The broad-leafed bristle grass is a very tall, robust, tufted,
perennial grass which is shade loving. It may be found along rivers
in low-lying areas or forests and in dense bushveld where there
is plenty of moisture. It occurs in tropical and subtropical areas
of Africa, America and India where there is high rainfall. In South
Africa this species is mostly found in the summer rainfall areas
in the savanna, grassland and forest biomes.
The plant genus name Setaria is derived from the Latin word
'seta', meaning a bristle; and the species megaphylla from
the Greek word 'mega' which means large and 'phylla' the leaf. This
name describes the size of the leaves.
This grass plays a major role in water purification as it absorbs
excess nutrients from the water. It can also be used to stabilize
unstable soil and prevent soil erosion. This is because it naturally
colonises disturbed areas and is often found near water.
As a pasture grass it is good for grazing while still young when
it is palatable with high leaf production. This species may be confused
with S. lindenburgiana, which has smaller leaves and inflorescences.
Growing Setaria megaphylla
species is very attractive and may be used as a garden ornamental,
lining the borders of larger beds with its pendulous flowers. It
can be planted in groups or clusters. The colour of the foliage
is an attractive green and it remains green until late in the growing
season. Good texture and colour combinations can be created by using
this grass effectively in the garden. Its leaf texture also makes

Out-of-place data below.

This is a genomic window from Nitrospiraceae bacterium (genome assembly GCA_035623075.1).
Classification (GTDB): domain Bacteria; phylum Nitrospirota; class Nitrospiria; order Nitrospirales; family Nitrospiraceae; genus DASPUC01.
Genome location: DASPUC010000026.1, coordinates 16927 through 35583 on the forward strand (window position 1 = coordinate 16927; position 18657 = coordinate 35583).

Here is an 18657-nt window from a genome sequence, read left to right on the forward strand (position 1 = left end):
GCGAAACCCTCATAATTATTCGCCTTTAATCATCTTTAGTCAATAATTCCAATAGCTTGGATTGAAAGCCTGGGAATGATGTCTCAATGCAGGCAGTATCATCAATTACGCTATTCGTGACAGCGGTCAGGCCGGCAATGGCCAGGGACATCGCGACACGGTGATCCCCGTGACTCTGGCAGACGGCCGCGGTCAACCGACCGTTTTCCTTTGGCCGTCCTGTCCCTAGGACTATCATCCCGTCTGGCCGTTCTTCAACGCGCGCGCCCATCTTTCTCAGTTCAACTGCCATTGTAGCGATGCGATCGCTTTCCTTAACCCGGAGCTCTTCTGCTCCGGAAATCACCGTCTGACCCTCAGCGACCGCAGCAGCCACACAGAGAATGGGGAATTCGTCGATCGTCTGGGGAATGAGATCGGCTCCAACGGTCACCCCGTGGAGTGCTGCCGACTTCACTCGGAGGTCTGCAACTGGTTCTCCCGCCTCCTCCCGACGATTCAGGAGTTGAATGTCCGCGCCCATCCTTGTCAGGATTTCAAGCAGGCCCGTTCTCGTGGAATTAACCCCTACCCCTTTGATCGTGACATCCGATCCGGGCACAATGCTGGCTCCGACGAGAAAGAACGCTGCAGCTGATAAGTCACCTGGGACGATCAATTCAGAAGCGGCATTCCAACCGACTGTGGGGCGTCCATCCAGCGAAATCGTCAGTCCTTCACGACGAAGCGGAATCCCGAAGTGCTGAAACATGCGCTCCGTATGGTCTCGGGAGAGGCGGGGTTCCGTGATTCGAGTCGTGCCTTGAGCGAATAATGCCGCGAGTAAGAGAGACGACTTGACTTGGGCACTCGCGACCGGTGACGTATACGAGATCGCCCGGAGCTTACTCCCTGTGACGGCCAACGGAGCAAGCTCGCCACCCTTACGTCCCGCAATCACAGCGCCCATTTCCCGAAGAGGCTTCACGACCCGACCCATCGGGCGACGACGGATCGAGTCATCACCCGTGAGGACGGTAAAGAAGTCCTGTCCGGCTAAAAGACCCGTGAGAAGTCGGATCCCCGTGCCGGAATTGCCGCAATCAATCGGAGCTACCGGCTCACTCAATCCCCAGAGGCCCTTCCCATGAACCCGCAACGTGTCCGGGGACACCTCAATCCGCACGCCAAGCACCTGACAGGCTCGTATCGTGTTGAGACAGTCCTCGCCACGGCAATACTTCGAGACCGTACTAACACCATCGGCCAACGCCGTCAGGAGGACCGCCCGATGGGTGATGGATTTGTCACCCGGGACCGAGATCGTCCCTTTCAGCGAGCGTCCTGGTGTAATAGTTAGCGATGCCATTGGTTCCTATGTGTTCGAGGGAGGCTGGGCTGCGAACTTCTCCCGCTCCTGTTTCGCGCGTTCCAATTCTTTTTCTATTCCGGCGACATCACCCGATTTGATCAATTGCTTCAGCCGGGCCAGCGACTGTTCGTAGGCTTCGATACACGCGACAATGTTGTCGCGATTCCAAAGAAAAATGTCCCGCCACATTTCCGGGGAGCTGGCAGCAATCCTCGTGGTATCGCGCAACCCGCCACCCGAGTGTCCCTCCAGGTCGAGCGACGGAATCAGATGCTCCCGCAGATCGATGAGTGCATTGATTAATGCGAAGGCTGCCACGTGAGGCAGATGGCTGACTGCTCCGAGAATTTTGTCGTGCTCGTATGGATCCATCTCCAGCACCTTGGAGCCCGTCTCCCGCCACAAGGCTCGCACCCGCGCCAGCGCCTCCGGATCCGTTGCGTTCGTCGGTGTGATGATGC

it an attractive choice for a container. Setaria megaphylla
attracts birds to the garden as finches; canaries and other seed
eating birds eat the seed. The leaves are also used by weavers to
build their nests.
The best propagation technique of this type of perennial grass
is by division as it forms large rootstocks and creeping stolons.
Sexual propagation by means of seed can also be done, although in
most instances large quantities of seed will not be available. Seed
should be collected once the inflorescence has dried out. The dry
inflorescences must be removed, placed in paper bags and shaken
to release and catch the seeds. The best time to sow the seed is
from December to February (midsummer).
- Bromilow, C. 1995. Problem plants of South Africa. Briza Publications.
- Gibbs Russell, G.E. 1990. Grasses of Southern Africa. National
Botanic Gardens/ Botanical Research Institute Publishers. Pretoria.
- Van Oudtshoorn, F.P. 1999. Guide to Grasses of South Africa.
Briza Publications. Cape Town.
Van Oudtshoorn, F.P. 1992. Guide to Grasses
of South Africa. Briza Publications. Cape Town.
A. Hankey and L. Mashinini
Witwatersrand National Botanic Garden